Immunotherapy in HIV infection; current and future challenges
Retrovirology volume 7, Article number: I13 (2010)
Administration of HAART has resulted in significant improvements in the survival of HIV-infected patients. However, despite now reaching a point where we can achieve durable, maximal suppression of plasma viral load in most of our HAART-treated patients, non-AIDS-related morbidity and mortality among these patients remain a concern. Conditions typical of aging, such as cardiovascular disease and cancer, are seen at a higher rate in HIV-infected patients compared to the general population, potentially because the ability of HAART to restore immunocompetence appears incomplete--even in patients who have long-term undetectable HIV-1 RNA.
New insights into the pathogenesis of HIV-1 infection highlight several new and promising areas of investigation for immune-based therapies, including strategies that target T-cell homeostasis and immune activation, as well those targeted at restoring immune responses directed against HIV.
The rationale behind the investigation of a of cytokines such as IL-2 and IL-7 as adjunctive therapies to antiretroviral treatment is to improve the restoration of the immune system and improve HIV-directed immune responses. Among cytokines, IL-2, was extensively studied in several phase II and two large phase III studies. Results from these studies showed that IL-2 increases signficantly CD4 counts in the long term. However, this biological effect did not translate into clinical benefit. These results raise several questions about the functionality of IL-2 expanded CD4 T cells that will be discussed.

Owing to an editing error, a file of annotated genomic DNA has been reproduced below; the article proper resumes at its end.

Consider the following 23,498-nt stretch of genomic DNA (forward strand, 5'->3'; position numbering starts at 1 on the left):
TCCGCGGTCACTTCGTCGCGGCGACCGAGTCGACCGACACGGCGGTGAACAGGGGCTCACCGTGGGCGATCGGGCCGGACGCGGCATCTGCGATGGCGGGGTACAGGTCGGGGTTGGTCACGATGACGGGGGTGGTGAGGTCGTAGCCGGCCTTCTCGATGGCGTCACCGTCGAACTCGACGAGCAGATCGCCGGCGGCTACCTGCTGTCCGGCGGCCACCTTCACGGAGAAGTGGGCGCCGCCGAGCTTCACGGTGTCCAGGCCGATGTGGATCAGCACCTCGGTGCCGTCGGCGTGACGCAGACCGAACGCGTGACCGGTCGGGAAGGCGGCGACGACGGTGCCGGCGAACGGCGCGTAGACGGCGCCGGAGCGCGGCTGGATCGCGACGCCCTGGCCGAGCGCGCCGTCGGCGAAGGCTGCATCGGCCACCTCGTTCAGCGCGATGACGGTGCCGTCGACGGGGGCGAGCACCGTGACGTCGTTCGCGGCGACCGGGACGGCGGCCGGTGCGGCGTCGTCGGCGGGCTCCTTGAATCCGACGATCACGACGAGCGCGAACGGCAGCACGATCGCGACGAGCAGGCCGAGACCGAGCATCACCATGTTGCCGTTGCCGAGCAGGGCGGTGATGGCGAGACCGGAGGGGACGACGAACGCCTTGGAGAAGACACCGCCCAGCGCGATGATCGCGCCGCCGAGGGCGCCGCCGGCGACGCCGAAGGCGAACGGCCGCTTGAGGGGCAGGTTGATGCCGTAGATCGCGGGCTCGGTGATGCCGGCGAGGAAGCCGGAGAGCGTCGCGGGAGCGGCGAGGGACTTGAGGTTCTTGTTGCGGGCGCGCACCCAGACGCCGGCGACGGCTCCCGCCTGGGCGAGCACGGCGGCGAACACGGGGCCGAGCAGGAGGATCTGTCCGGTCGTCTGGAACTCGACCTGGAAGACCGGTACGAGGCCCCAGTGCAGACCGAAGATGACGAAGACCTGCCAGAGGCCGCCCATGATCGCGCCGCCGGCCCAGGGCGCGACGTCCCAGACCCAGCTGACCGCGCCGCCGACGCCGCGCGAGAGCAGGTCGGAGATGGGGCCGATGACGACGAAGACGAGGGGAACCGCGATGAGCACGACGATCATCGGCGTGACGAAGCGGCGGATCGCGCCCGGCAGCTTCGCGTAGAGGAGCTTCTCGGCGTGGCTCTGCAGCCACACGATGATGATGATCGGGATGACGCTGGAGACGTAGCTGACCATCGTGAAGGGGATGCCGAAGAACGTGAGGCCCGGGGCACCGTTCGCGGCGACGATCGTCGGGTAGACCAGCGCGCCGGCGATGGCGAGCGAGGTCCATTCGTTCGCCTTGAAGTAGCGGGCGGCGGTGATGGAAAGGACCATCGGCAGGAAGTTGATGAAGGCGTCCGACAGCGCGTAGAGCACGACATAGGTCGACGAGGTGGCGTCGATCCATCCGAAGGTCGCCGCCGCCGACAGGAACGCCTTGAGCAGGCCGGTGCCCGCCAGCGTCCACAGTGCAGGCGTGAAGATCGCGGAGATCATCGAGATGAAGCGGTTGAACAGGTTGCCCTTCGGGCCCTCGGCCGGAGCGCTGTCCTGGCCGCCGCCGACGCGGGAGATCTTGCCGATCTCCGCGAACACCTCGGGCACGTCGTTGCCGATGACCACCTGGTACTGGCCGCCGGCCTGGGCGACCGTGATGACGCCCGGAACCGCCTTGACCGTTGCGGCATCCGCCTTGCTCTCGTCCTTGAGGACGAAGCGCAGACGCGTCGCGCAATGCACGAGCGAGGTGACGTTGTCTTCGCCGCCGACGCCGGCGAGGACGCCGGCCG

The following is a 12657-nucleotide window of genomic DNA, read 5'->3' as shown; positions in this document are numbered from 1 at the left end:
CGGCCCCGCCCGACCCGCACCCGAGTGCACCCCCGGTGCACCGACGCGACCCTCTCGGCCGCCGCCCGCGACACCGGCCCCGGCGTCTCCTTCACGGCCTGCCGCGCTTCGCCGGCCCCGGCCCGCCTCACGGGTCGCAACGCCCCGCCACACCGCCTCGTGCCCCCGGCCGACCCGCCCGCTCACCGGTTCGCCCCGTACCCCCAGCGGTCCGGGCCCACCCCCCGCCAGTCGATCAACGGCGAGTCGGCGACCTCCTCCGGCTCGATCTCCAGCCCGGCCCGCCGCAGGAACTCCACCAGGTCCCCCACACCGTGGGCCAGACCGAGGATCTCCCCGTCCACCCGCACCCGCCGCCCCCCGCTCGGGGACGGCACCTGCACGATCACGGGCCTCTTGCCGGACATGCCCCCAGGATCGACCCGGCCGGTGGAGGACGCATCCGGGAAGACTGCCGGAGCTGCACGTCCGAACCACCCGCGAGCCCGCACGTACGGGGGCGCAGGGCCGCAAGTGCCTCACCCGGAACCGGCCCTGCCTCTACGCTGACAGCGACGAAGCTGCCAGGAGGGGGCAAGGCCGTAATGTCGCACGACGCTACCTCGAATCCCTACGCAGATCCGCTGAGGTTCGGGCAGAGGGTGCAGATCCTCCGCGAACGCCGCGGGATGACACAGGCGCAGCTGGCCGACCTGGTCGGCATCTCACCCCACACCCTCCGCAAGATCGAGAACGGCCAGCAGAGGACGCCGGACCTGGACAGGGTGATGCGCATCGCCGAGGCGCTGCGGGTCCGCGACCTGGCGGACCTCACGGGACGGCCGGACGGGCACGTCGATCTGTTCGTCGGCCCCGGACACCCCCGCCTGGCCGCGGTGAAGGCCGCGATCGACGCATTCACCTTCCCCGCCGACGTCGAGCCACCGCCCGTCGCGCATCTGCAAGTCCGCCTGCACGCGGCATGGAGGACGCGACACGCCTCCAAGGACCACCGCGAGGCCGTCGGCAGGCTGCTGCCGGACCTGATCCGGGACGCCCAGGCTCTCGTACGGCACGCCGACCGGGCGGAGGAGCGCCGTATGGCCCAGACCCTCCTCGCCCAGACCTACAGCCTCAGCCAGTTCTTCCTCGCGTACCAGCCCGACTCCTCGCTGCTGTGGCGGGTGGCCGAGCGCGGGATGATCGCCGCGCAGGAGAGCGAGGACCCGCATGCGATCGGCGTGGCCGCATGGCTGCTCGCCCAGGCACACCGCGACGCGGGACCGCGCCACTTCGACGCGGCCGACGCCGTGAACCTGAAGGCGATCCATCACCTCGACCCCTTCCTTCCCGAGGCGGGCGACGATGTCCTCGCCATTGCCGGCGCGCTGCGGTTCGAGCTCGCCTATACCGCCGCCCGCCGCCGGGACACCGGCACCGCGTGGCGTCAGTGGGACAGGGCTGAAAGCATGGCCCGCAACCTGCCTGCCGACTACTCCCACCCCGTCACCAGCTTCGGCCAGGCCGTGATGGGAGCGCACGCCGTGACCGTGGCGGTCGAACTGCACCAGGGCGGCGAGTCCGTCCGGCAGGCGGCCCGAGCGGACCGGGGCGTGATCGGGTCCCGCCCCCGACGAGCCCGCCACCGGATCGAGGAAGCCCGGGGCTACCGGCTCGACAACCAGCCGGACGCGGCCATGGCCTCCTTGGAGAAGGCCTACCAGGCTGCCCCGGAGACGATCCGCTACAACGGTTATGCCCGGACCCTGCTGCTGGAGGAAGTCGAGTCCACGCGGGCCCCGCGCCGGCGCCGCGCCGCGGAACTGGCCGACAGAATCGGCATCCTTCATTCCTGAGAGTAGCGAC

The potential interest of IL-7 is based on its crucial role on T cell homeostasis both in thymic output and peripheral T proliferation and survival. This new promising cytokine is currently under evaluation is several I/II clinical trials in chronically HIV-infected patients with low level of immune restoration despite controlled viral load. Results from these studies will be presented and discussed.
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Lévy, Y. Immunotherapy in HIV infection; current and future challenges. Retrovirology 7 (Suppl 1), I13 (2010). https://doi.org/10.1186/1742-4690-7-S1-I13